LAS VEGAS (AP) — Voting is underway across Nevada as the most diverse state so far has its say in the Democrats’ nomination fight. Presidential candidates made their last urgent pleas as voters prepared to weigh in. Saturday’s caucuses are the third contest in a 2020 primary season that has so far been marred by chaos and uncertainty in overwhelmingly white, rural states. While state officials aren’t promising they’ll report results on Saturday, Nevada’s first-in-the-West caucuses will test the candidates’ strength with black and brown voters for the first time in 2020. Self-described democratic socialist Bernie Sanders has emerged as the front-runner in the still-crowded field.
Voting is underway across Nevada as the most diverse state so far has its say in the Democrats’ nomination fight.
Yet there were questions about when results from Saturday’s voting might be released under the complicated new caucus reporting process. Democratic National Committee Chairman Tom Perez wouldn’t commit to a timeline.
“Our goal is to get results as soon as possible,” Perez said. “But also, first and foremost, to get it right.”
Undeterred by logistics, hundreds of uniformed housekeepers and casino workers streamed into the Bellagio, one of seven casino-resorts on the Las Vegas Strip among 200 locations statewide hosting caucuses. Nevada is the third contest on a 2020 election calendar marked by chaos and uncertainty after the opening votes in Iowa and New Hampshire, overwhelmingly white, rural states.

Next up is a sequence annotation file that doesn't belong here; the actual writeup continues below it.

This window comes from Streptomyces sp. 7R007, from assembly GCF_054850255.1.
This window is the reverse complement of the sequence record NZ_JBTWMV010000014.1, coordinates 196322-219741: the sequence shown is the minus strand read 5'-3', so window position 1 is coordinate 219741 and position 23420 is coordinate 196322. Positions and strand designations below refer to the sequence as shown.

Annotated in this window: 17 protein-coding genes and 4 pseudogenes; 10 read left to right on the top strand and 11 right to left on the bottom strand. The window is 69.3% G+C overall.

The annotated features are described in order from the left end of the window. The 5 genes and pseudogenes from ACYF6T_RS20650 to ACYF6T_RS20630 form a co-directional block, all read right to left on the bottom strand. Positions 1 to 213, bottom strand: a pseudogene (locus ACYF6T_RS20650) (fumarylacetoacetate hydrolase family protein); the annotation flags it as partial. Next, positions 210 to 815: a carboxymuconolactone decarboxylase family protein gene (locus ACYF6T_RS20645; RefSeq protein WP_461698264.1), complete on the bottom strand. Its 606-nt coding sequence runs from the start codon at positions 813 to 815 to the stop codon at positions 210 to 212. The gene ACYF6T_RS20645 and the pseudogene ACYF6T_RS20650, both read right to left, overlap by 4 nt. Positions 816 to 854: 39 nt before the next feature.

The first presidential contest in the West is testing the candidates’ strength with black and Latino voters for the first time in 2020.
“Nevada represents an opportunity for these candidates to demonstrate their appeal to a larger swath of our country,” said state Attorney General Aaron Ford, a Democrat who is not endorsing a candidate.
Nevada’s population aligns more with the U.S. as a whole, compared with Iowa and New Hampshire: 29% Latino, 10% black and 9% Asian American and Pacific Islander.
Self-described democratic socialist Bernie Sanders has emerged as the front-runner in the race so far as a half-dozen more-moderate candidates criticize one another. Each wants to be the preferred alternative to the Vermont senator in the race to take on President Donald Trump in November.
In a show of confidence, Sanders left Nevada early to rally supporters in Texas, which offers one of the biggest delegate troves in just 10 days on Super Tuesday. The progressive senator told cheering supporters in El Paso that Trump is “a pathological liar running a corrupt administration.” He also called Trump “a religious bigot.”
The Nevada verdict represents the third in a primary season that will span all 50 states and several U.S. territories, ending only at the party’s national convention in July. But with two more rounds of voting scheduled over the next 10 days — including Super Tuesday’s massive delegate haul — the party may identify a consensus candidate long before the convention.
Sanders and his allies were increasingly confident about his strength in the race. In Nevada, he has strong support from Latinos and rank-and-file union workers who have warmed to his calls to transform the nation’s economy and political system to help the working class.